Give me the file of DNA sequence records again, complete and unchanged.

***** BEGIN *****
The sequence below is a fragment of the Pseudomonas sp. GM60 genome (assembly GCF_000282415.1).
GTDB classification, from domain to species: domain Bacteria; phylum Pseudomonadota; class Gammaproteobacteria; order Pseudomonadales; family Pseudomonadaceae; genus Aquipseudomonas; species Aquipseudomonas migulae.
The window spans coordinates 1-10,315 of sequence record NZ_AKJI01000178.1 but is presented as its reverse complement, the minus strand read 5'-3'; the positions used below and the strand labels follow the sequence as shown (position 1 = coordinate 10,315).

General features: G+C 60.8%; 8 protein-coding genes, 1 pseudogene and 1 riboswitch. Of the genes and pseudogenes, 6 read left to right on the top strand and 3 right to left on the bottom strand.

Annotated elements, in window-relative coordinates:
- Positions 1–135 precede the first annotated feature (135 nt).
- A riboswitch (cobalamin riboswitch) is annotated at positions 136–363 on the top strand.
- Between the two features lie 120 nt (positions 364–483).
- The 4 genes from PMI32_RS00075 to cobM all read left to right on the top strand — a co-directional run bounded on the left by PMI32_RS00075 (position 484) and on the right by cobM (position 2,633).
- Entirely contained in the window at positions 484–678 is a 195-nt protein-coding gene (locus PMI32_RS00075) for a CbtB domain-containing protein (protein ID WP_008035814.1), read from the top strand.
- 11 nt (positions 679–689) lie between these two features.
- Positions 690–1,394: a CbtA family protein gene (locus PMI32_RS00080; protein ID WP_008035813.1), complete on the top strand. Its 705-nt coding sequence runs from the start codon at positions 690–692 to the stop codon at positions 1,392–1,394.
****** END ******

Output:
The sequence below is a fragment of the Pseudomonas sp. GM60 genome (assembly GCF_000282415.1).
GTDB classification, from domain to species: domain Bacteria; phylum Pseudomonadota; class Gammaproteobacteria; order Pseudomonadales; family Pseudomonadaceae; genus Aquipseudomonas; species Aquipseudomonas migulae.
The window spans coordinates 1-10,315 of sequence record NZ_AKJI01000178.1 but is presented as its reverse complement, the minus strand read 5'-3'; the positions used below and the strand labels follow the sequence as shown (position 1 = coordinate 10,315).

General features: G+C 60.8%; 8 protein-coding genes, 1 pseudogene and 1 riboswitch. Of the genes and pseudogenes, 6 read left to right on the top strand and 3 right to left on the bottom strand.

Annotated elements, in window-relative coordinates:
- Positions 1–135 precede the first annotated feature (135 nt).
- A riboswitch (cobalamin riboswitch) is annotated at positions 136–363 on the top strand.
- Between the two features lie 120 nt (positions 364–483).
- The 4 genes from PMI32_RS00075 to cobM all read left to right on the top strand — a co-directional run bounded on the left by PMI32_RS00075 (position 484) and on the right by cobM (position 2,633).
- Entirely contained in the window at positions 484–678 is a 195-nt protein-coding gene (locus PMI32_RS00075) for a CbtB domain-containing protein (protein ID WP_008035814.1), read from the top strand.
- 11 nt (positions 679–689) lie between these two features.
- Positions 690–1,394: a CbtA family protein gene (locus PMI32_RS00080; protein ID WP_008035813.1), complete on the top strand. Its 705-nt coding sequence runs from the start codon at positions 690–692 to the stop codon at positions 1,392–1,394.